Tuesday, November 29, 2022

Nonoverriding morality

Some philosophers think that sometimes norms other than moral norms—e.g., prudential norms or norms of the meaningfulness of life—take precedence over moral norms and make permissible actions that are morally impermissible. Let F-norms be such norms.

A view where F-norms always override moral norms does not seem plausible. In the case of prudential or meaningfulness, it would point to a fundamental selfishness in the normative constitution of the human being.

So the view has to be that sometimes F-norms take precedence over moral norms, but not always. There must thus be norms which are neither F-norms nor moral norms that decide whether F-norms or moral norms take precedence. We can call these “overall norms of combination”. And it is crucial to the view that the norms of combination themselves be neither F-norms nor moral norms.

But here is an oddity. Morality already combines F-considerations and first order paradigmatically moral considerations. Consider two actions:

  1. Sacrifice a slight amount of F-considerations for a great deal of good for one’s children.

  2. Sacrifice an enormous amount of F-considerations for a slight good for one’s children.

Morality says that (1) is obligatory but (2) is permitted. Thus, morality already weighs F and paradigmatically moral concerns and provides a combination verdict. In other words, there already are moral norms of combination. So the view would be that there are moral norms of combination and overall norms of combination, both of which take into account exactly the same first order considerations, but sometimes come to different conclusions because they weigh the very same first order considerations differently (e.g., in the case where a moderate amount of F-considerations needs to be sacrificed for a moderate amount of good for one’s children).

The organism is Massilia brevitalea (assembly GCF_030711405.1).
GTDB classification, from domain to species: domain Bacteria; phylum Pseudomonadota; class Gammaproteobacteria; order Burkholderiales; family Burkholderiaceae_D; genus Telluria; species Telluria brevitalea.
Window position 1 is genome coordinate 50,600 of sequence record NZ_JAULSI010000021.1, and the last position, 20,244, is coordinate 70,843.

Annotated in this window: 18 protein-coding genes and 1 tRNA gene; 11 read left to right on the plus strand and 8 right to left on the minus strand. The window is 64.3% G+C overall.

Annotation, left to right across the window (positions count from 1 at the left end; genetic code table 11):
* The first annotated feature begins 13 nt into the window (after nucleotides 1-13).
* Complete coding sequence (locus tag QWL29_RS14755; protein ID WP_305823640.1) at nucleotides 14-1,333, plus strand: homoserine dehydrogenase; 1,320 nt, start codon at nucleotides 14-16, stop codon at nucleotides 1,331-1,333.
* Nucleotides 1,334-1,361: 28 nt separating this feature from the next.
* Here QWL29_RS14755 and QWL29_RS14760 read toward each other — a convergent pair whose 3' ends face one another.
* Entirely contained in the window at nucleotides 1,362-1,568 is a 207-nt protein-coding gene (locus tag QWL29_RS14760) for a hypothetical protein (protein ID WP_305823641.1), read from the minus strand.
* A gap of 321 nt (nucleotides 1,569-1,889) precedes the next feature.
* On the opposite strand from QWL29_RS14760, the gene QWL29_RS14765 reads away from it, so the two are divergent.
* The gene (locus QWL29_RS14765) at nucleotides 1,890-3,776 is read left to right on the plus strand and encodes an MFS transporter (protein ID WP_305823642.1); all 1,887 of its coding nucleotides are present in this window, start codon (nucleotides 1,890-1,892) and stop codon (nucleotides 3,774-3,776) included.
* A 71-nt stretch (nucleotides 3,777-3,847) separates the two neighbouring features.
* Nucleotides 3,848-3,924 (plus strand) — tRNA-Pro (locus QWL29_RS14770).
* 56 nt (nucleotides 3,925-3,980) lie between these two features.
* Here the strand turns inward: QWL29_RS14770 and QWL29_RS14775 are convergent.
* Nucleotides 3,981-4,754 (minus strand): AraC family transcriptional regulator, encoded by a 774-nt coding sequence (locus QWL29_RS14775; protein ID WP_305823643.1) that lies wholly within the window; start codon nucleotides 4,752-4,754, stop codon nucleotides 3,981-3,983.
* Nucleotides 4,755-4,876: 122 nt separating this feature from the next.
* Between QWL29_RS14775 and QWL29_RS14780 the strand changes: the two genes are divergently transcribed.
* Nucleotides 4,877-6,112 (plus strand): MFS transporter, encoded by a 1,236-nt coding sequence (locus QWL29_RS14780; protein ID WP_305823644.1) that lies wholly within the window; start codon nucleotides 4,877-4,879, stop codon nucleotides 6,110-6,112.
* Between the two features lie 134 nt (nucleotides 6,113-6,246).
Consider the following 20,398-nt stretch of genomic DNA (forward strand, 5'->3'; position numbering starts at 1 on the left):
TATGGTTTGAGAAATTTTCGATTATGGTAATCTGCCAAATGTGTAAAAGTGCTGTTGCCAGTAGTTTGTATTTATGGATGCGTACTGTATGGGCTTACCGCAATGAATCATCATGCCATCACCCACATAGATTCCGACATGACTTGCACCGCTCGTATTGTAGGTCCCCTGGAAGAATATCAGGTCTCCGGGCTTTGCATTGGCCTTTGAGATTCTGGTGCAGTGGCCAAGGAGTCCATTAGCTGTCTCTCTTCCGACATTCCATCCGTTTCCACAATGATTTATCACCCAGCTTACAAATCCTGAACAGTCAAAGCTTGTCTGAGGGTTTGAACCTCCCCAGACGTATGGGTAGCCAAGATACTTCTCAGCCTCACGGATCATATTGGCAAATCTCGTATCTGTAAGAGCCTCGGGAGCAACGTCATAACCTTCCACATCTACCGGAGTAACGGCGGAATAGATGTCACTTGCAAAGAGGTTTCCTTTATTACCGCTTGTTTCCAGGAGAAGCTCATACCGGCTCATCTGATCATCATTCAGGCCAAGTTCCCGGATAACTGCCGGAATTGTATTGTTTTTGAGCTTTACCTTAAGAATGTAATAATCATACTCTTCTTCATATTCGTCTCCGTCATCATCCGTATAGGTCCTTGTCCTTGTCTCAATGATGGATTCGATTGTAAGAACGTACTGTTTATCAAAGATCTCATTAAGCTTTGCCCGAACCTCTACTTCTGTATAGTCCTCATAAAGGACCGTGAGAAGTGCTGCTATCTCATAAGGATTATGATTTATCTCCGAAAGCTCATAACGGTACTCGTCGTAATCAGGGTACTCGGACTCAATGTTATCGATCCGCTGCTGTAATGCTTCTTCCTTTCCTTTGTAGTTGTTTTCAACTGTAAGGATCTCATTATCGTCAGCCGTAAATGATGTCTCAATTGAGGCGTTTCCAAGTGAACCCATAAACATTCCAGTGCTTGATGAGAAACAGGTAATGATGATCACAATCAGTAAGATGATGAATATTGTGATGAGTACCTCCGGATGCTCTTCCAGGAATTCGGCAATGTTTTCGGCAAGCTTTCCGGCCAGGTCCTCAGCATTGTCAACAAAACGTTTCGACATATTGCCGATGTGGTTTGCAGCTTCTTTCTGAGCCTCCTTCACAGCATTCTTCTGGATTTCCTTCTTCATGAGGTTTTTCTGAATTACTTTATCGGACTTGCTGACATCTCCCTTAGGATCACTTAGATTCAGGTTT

This view violates Ockham’s razor: Why would we have moral norms of combination if the overall norms of combination always override them anyway?

Moreover, the view has the following difficulty: It seems that the best way to define a type of norm (prudential, meaningfulness, moral, etc.) is in terms of the types of consideration that the norm is based on. But if the overall norms of combination take into account the very same types of consideration as the moral norms of combination, then this way of distinguishing the types of norms is no longer available.

Maybe there is a view on which the overall ones take into account not the first-order moral and F-considerations, but only the deliverances of the moral and F-norms of combination, but that seems needlessly complex.

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